Where I live or what I value?

Do I care about where I live or what I value? Or both? Or are they the same thing?

In the time since I signed my last lease in NYC, I ended up in a remote job. With my income no longer linked to my location, I have been thinking a lot about where I want to live. I swing back and forth between the the pros and cons of big cities (NYC, London, SF), medium cities (Austin, Chicago, Miami, and small cities (Bentonville, Lancaster, mountain towns). I have a certain about of heartburn about how beneficial it is to live in a big city versus a small or medium sized one. So when I see material on the future of work/mobility, I pay extra attention.

Tyler Cowen recently interviewed Marc Andreesson and this quote jumped out at me:

Take a step back on this. The office is an artifact of the technology of a time and place. I mentioned the Second Industrial Revolution. The office is a derivation of the factory. There was the factory and the idea of mass production, and then there was the idea of all the time-and-motion studies and all these guys who did that. And out of that, you go back, look at the history — you’ve got schools, you’ve got jails as you see them today, and then you’ve got offices. It’s this idea that you have to bring people together in this highly orchestrated, mechanistic, mass way.

Marc Andreesson

Cities have clear been successful at least in part because of the commercial and cultural benefits of clustering: agglomeration benefits, spontaneous interactions, scale. But maybe another way to think about the success of cities is simply as a management practice to scale up knowledge production. The city scales up the benefits of the office and the office is an effective mechanism for mass production of knowledge products. To-date, “office factories” have made the most sense to cluster in cities.

There is nothing good or bad about this but it might lower the future relative value of big cities compared to small/medium cities if part of their success is simply that they are an effective mechanism for mass production. Until a few years ago, big cities were the only way to produce a certain type of work. But now with new remote-work technology and norms, new types of knowledge factories might be possible. As Marc Andresson points out after the above quote, there is nothing necessary about offices and complex societies:

Empires — fun historical fact: The Roman Empire was not run out of offices. They ran the world, yet there was no office. There was no office building. The Roman aristocrats worked out of their homes, and then they went to the Senate, and then they went to their country house. There was no office building for administering the Roman Empire. I don’t know about the British Empire. I’m guessing they probably didn’t have a lot of offices. They maybe had a couple of offices in London, but they probably didn’t have a lot of offices either.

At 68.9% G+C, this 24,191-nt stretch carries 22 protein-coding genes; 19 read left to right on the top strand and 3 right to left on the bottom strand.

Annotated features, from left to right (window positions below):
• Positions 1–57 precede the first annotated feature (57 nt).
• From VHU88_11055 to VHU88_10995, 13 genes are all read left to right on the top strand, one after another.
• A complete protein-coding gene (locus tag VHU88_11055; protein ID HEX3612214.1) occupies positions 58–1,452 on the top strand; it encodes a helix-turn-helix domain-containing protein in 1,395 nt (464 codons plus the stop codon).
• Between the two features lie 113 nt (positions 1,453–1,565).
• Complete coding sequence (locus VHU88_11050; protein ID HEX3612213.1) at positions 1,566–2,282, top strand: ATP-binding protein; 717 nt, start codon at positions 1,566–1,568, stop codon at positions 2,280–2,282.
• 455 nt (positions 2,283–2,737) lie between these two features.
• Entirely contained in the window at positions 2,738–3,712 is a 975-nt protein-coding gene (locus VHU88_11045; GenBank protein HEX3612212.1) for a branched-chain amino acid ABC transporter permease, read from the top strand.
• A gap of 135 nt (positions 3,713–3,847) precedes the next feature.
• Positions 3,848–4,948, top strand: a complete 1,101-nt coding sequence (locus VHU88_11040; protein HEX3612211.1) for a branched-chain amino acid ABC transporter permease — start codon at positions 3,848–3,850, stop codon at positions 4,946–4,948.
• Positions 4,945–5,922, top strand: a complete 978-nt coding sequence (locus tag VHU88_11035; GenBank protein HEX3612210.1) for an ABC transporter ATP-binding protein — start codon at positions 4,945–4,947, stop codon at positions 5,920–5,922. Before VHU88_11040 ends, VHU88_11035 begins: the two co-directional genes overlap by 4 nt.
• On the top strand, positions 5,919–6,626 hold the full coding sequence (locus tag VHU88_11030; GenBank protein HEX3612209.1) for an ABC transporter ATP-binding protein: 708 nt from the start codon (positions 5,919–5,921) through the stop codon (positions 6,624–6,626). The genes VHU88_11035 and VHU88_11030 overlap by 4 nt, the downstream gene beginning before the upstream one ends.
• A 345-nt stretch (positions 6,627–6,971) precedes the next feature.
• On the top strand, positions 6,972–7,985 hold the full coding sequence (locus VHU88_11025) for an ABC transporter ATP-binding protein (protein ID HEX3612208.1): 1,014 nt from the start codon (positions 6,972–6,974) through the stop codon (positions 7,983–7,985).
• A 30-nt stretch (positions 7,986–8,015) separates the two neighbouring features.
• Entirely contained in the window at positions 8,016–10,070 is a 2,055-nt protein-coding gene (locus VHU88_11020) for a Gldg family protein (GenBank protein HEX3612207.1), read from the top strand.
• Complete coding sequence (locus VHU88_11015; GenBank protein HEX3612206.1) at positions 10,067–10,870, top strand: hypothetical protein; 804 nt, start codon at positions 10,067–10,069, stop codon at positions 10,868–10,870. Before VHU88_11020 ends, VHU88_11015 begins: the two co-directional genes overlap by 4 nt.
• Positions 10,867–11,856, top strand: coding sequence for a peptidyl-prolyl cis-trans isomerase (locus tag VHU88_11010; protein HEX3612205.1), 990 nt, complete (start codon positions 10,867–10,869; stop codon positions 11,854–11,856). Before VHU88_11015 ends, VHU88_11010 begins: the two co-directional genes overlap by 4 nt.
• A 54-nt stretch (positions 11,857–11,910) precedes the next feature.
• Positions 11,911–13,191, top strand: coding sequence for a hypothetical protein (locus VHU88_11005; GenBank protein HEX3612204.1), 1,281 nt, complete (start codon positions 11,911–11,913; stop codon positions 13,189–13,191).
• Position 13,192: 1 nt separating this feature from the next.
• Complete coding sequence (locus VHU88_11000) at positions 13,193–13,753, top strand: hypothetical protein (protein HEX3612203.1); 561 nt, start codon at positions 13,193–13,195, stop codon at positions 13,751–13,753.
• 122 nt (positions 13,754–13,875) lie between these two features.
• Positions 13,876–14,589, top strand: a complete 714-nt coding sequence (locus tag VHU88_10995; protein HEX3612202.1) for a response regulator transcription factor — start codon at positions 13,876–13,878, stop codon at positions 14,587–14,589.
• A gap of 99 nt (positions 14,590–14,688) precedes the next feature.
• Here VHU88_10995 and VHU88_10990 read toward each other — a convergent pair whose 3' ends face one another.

Marc Andreesson

So are big cities more a mere historical artifact and less a natural outcome of the best way to collectively create value together? Or is this all just me over reading an observation about offices? There is a difference between not needing to be in an office and not needing to be in a city.

In 2008 Paul Graham observed that “great cities attract ambitious people. You can sense it when you walk around one. In a hundred subtle ways, the city sends you a message: you could do more; you should try harder.”

This phenomenon pre-dates the Industrial Revolution with Renaissance Florence as the classic example and shows that this is not merely an artifact of the Industrial Revolution. Cities give you the benefit of an environment that cares about what you care about which has social and cultural benefits in addition to commercial ones.

No matter how determined you are, it’s hard not to be influenced by the people around you. It’s not so much that you do whatever a city expects of you, but that you get discouraged when no one around you cares about the same things you do. There’s an imbalance between encouragement and discouragement like that between gaining and losing money. Most people overvalue negative amounts of money: they’ll work much harder to avoid losing a dollar than to gain one. Similarly, although there are plenty of people strong enough to resist doing something just because that’s what one is supposed to do where they happen to be, there are few strong enough to keep working on something no one around them cares about
You’ll probably have to find the city where you feel at home to know what sort of ambition you have

Paul Graham

This is a striking observation but also a tough one since it sort of just pushes you down a level to now discern what you care about and what sort of ambitions you hold. And I think that is maybe at the root of the anxiety I have about figuring out if and where to move. I used to have fear, uncertainty, and doubt if I was doing the right sort of work. Now that I feel good about work, I am less distracted from thinking about my ambitions and values. Champagne problems for sure but important ones to explore, I think.

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